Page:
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22:36:47 <shachaf> Or mayeb the argument is that the upper bound is often small, like 8, and you can save searches over log n by finding it sooner.
22:43:15 <rain1> oh yes
22:43:18 <rain1> log(n) tends to infinity
22:43:21 <rain1> slowly
22:57:27 <nakilon> fizzie maybe I misread but maybe it's a Newton method
22:57:38 <nakilon> of finding where two lines intersect
22:58:17 <nakilon> it splits in half, and it's basically that "guess the number" game
23:00:31 <nakilon> or maybe I don't have a clue
23:02:13 <rain1> that's true
23:02:35 <rain1> it is the bisection method, but newton applied the derivative to make it faster
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23:09:13 <Lykaina> hi
23:09:21 <kmc> hello
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23:10:08 <Lykaina> how esoteric is this: http://thor.lesidhetree.com/sara/echidna/arduino/helloworld.txt
23:10:54 <Lykaina> reference: http://thor.lesidhetree.com/sara/echidna/arduino/cmdop6a-arduino.pdf
23:11:49 <imode> looks like intel hex stuff.
23:11:57 <imode> or gcode.
23:14:28 <kmc> looks like a little bytecode for arduino?
23:14:54 <b_jonas> hi Lykaina
23:14:58 <Lykaina> hi
23:16:30 <Lykaina> it doesn't require an external parser or a hex editor, unlike earlier attempts
23:17:01 <imode> really?
23:17:20 <kmc> I started playing with CircuitPython
23:17:38 <Lykaina> what you see in the txt file is what is on the sd card
23:17:48 <kmc> it's a neat concept, you can edit the .py file right on your embedded target (which appears as a mass storage device) and it runs the new code immediately
23:17:52 <kmc> so there's no host-side dev tools needed
23:18:19 <kmc> but the one circuitpython device I own does some kind of crazy things, it seems to try to be a keyboard and messes with my keyboard layout, among other issues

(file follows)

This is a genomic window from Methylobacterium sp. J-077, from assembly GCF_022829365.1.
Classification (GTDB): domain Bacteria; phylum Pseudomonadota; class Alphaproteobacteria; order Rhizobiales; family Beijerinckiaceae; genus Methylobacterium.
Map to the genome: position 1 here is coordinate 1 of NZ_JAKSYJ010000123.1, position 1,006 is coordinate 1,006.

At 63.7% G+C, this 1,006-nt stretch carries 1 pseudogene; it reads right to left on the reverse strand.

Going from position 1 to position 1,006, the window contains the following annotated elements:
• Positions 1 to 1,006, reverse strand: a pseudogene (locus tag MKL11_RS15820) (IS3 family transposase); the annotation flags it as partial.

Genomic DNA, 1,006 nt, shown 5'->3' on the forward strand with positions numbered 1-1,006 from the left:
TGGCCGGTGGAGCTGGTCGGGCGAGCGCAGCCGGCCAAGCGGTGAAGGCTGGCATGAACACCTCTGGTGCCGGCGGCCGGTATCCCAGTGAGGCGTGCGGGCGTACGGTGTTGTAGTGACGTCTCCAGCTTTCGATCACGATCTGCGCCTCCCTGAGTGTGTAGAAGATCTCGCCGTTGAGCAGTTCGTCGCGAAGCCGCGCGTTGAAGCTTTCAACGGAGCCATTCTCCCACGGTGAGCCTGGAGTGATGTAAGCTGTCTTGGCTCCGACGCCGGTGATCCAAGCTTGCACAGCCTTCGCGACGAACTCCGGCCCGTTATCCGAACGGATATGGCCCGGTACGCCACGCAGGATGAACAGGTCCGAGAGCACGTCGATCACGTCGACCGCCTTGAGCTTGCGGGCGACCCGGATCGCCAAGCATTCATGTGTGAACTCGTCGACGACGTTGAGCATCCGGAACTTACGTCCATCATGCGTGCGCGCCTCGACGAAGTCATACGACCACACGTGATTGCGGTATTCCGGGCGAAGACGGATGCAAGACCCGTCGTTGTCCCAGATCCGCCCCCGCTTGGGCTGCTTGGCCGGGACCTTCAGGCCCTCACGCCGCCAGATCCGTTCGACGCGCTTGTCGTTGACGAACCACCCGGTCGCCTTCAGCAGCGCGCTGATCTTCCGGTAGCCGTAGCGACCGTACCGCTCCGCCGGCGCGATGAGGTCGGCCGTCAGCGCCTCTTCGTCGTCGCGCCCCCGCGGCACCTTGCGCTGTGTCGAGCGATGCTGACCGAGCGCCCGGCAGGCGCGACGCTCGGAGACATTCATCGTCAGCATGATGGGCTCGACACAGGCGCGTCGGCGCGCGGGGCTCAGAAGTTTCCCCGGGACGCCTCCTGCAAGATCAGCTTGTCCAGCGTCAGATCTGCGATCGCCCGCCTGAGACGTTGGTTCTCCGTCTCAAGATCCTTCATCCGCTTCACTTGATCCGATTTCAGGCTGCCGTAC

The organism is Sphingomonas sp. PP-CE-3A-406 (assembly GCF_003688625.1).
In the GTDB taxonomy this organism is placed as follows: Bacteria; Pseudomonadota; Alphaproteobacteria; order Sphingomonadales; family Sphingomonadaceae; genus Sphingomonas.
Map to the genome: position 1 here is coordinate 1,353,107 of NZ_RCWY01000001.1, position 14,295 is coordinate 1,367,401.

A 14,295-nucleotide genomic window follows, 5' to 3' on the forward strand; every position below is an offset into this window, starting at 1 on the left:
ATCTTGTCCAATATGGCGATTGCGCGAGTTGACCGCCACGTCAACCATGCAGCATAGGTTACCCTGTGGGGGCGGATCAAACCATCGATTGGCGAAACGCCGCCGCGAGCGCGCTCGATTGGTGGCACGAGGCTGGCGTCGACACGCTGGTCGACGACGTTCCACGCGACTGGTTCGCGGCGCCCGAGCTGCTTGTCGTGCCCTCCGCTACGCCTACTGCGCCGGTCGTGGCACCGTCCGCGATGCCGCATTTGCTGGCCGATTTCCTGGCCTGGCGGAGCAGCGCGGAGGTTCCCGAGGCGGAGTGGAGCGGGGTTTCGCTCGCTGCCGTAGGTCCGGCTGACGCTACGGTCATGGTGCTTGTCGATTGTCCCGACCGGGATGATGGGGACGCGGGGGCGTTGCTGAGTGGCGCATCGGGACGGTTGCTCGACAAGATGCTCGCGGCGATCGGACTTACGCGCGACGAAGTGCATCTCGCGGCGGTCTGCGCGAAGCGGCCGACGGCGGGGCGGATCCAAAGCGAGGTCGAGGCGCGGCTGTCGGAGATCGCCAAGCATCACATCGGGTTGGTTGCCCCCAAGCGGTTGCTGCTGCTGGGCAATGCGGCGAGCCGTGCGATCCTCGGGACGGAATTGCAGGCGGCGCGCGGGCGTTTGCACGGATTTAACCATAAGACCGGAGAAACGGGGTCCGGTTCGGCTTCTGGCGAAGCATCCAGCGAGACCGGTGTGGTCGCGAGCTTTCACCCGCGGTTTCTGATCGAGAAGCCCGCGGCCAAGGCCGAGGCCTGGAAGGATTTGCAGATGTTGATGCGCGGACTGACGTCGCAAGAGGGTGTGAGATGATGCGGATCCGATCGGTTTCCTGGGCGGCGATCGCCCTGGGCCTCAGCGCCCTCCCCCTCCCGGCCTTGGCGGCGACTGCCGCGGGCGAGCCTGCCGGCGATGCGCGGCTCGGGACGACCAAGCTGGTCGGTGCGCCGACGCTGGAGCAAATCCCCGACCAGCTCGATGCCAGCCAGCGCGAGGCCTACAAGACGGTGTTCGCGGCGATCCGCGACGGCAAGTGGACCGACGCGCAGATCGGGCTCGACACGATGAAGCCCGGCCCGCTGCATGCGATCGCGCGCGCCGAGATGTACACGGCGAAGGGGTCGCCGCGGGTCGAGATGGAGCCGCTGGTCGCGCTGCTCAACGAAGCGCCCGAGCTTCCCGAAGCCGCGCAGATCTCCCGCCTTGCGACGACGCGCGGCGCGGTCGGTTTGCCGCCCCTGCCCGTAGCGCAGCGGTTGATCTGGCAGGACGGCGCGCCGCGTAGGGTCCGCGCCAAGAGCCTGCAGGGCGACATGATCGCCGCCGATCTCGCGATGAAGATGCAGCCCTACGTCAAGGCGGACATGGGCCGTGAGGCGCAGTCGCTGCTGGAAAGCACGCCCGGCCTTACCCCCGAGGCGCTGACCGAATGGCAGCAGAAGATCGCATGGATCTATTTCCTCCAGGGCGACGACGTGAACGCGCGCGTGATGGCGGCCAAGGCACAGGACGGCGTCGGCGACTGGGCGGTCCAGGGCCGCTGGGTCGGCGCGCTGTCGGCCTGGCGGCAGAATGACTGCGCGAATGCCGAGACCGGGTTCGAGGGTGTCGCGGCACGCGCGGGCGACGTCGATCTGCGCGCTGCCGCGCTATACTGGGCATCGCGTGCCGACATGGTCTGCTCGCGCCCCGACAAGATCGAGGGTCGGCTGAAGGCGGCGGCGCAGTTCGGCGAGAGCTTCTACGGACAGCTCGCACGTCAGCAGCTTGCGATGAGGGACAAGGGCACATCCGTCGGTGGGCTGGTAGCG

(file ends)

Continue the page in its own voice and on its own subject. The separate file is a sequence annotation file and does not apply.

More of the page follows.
23:18:22 <imode> so do you have an interpreter running on the arduino.
23:18:31 <Lykaina> yes
23:18:33 <imode> neat.
23:18:44 <kmc> so I probably need to tweak the default firmware/script before I have some pleasing experience with CircuitPython
23:18:48 * imode needs to get an ardunio so they have an AVR target.
23:19:28 <Lykaina> 39 commands are recognized at the moment
23:19:30 <imode> kmc: huh, this looks interesting... it doesn't run Python directly on the MCU, right?
23:19:40 <imode> it just emits code for it.
23:19:43 <kmc> no it does
23:19:45 <imode> wat
23:19:55 <imode> that's gotta be limiting.
23:19:56 <kmc> they have some stripped down Python interpreter that runs on ARM Cortex-M and maybe some other CPUs
23:19:59 <Lykaina> by the interpreter
23:20:01 <kmc> not sure if there's any for AVR
23:20:11 <kmc> yes, it is limiting
23:20:11 <Lykaina> read the pdf
23:20:12 <imode> ARM makes sense.
23:21:10 <kmc> it's made to be a really easy way to get started with MCU programming
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23:21:22 <kmc> so in that respect I'm not the target audience, but i thought it'd be fun to play with anyway
23:21:31 <imode> neat!
23:22:32 <Lykaina> my echidna languages are pretty useless
23:22:42 <kmc> Cortex-M MCUs are about as cheap as AVR these days
23:22:52 <imode> I need an AVR target for Feather.
23:23:53 <b_jonas> what
23:24:43 <kmc> most of the embedded stuff i've done lately has been ESP8266
23:24:53 <kmc> but it's quite limited on the hardware peripherals side
23:24:58 <Lykaina> i'm a c programmer
23:24:58 <kmc> I might get into ESP32
23:25:08 <kmc> there's a new variant of ESP32 which has a RISC-V core
23:25:13 <kmc> could probably run Rust on that
23:25:13 <imode> that's nuts.
23:25:33 <nakilon> there should be a brainfuck interpreter for arduino robot
23:25:37 <Lykaina> is there a subset of c i could write an arduino interpreter for?
23:25:46 <nakilon> that would go left and right on the line
23:25:52 <kmc> nakilon: :D
23:25:53 <kmc> i like it
23:25:56 <imode> Lykaina: go further and write a forth.
23:25:58 <nakilon> dropping stuff onto drawn cells on it
23:26:05 <kmc> (the previous ESP's use Xtensa architecture which doesn't have a mature / working LLVM target)
23:26:19 <Lykaina> i don't know forth
23:26:26 <imode> you didn't know C either.
23:26:43 <kmc> Lykaina: C isn't usually interpreted, but it's not to say nobody's ever written an interpreter for it
23:26:56 <kmc> from a quick search https://github.com/jpoirier/picoc might be of interest
23:27:03 <nakilon> if you make arduino robot turn in place you can make a befunge interpreter